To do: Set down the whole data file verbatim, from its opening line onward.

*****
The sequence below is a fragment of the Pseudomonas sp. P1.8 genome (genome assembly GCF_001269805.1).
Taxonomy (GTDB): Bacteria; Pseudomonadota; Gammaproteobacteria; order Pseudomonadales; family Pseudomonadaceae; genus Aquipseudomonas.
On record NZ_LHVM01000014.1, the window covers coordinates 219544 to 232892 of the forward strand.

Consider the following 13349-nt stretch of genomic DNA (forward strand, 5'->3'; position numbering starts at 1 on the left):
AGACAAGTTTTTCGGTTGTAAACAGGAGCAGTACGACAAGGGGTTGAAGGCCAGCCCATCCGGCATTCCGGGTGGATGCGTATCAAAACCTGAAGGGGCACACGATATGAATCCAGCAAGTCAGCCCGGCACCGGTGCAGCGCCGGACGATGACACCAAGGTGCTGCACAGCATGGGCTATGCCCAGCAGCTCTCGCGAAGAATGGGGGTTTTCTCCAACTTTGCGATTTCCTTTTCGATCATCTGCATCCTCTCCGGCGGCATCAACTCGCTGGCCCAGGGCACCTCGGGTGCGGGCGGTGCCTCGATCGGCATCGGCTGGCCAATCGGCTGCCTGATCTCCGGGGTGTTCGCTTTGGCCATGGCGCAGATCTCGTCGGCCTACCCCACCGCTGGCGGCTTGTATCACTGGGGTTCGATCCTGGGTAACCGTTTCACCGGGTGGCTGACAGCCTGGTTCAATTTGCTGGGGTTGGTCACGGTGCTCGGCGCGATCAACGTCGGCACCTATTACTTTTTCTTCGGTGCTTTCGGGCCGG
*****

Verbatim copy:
The sequence below is a fragment of the Pseudomonas sp. P1.8 genome (genome assembly GCF_001269805.1).
Taxonomy (GTDB): Bacteria; Pseudomonadota; Gammaproteobacteria; order Pseudomonadales; family Pseudomonadaceae; genus Aquipseudomonas.
On record NZ_LHVM01000014.1, the window covers coordinates 219544 to 232892 of the forward strand.

Consider the following 13349-nt stretch of genomic DNA (forward strand, 5'->3'; position numbering starts at 1 on the left):
AGACAAGTTTTTCGGTTGTAAACAGGAGCAGTACGACAAGGGGTTGAAGGCCAGCCCATCCGGCATTCCGGGTGGATGCGTATCAAAACCTGAAGGGGCACACGATATGAATCCAGCAAGTCAGCCCGGCACCGGTGCAGCGCCGGACGATGACACCAAGGTGCTGCACAGCATGGGCTATGCCCAGCAGCTCTCGCGAAGAATGGGGGTTTTCTCCAACTTTGCGATTTCCTTTTCGATCATCTGCATCCTCTCCGGCGGCATCAACTCGCTGGCCCAGGGCACCTCGGGTGCGGGCGGTGCCTCGATCGGCATCGGCTGGCCAATCGGCTGCCTGATCTCCGGGGTGTTCGCTTTGGCCATGGCGCAGATCTCGTCGGCCTACCCCACCGCTGGCGGCTTGTATCACTGGGGTTCGATCCTGGGTAACCGTTTCACCGGGTGGCTGACAGCCTGGTTCAATTTGCTGGGGTTGGTCACGGTGCTCGGCGCGATCAACGTCGGCACCTATTACTTTTTCTTCGGTGCTTTCGGGCCGG